That contacts of those who clicked have relatively high click rates does not in itself imply that social data are valuable for prediction, in part because few people may be connected to individuals who clicked. (p. 5)

In many contexts, the central objective is to identify pools of individuals most likely to take action. (p. 5)

We thus assess the predictive value of social data via a top-k analysis (p. 5)

Given the effectiveness of demographic data to predict clicking on advertisements, do social data substantively improve on demographics in constructing pools of likely adopters? (p. 5)

To assess the marginal value of social data relative to demographic information, we generate two candidate rankings, one based only on demographic attributes and the other based (p. 5)

on both demographic and social information. (p. 6)

First, of the total candidate set of approximately eight million people, demographic information is generally useful for constructing pools of up to several million individuals that are substantially more likely than average to click. Second, even on top of this baseline, augmenting demographic information with social data often helps to identify pools of between 10,000 and 100,000 (p. 7)

  1. Recreational League Registrations (p. 7)

  2. Retail Purchases (p. 10)

a relatively small set; consequently, the reach of social targeting strategies may be small. (p. 12)

  1. Discussion and Conclusion (p. 12)

Returning to our motivating question, we find that there are a variety of circumstances in which social data are useful for identifying select groups of individuals with relatively high propensities to take various actions, from clicking on advertisements, to registering for a recreational league, to making department store purchases. Across all three domains we study, mere connection to an individual who has previously taken such an action is indicative of a higher than average propensity to act oneself. We also find that social data are not only useful in isolation but also often complement both demographic and behavioral predictors. In particular, social predictors substantially augmented demographic-based candidate selection in the shopping and fantasy football domains. (p. 12)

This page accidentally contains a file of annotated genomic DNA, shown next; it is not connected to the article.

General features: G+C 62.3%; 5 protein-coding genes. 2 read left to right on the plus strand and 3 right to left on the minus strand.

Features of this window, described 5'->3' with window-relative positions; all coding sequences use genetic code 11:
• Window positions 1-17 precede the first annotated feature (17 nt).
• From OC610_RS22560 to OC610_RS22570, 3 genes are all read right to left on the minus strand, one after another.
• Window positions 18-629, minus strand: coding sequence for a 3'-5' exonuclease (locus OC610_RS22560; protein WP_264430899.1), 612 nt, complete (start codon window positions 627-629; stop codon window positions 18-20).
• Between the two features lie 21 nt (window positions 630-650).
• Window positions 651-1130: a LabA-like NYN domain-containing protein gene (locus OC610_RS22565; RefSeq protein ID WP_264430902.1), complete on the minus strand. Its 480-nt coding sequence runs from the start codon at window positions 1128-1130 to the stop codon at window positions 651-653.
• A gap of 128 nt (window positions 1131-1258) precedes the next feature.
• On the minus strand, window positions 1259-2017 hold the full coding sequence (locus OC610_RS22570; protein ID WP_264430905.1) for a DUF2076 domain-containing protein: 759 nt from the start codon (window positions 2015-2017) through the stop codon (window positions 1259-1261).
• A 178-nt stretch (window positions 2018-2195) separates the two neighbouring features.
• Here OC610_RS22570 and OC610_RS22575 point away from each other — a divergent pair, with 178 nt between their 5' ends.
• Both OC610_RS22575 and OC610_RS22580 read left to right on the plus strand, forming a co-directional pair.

Furthermore, when detailed transaction data were available—as in the retail domain—we find social data provide almost no marginal benefit. More generally, it seems likely that when enough information is available at the individual level, the marginal value of network data is muted. (p. 12)

Accordingly, social data seem particularly valuable in situations where a potential target’s social network is known but information about his or her past behavior, and possibly demographic characteristics, is limited. (p. 12)

Social data have proven to be widely effective in the examples we study, but there are limits to their benefits. Specifically, when relatively few people undertake a particular action, and when individuals have few contacts, the contacts of these initial actors form (p. 12)

Finally, we note that the marketing literature we have reviewed has focused on the topic of proving, disentangling, or modeling causality in social networks. It may be tempting to conclude from our results that shopping habits or leisure activities are “contagious.” Although social influence likely plays a role in effects we find, establishing such is neither our objective nor justified from our analysis. Nevertheless, whereas the value of social data may concern both influence and homophily, our approach demonstrates that disentangling the two is not necessary for identifying and targeting likely adopters. (p. 13)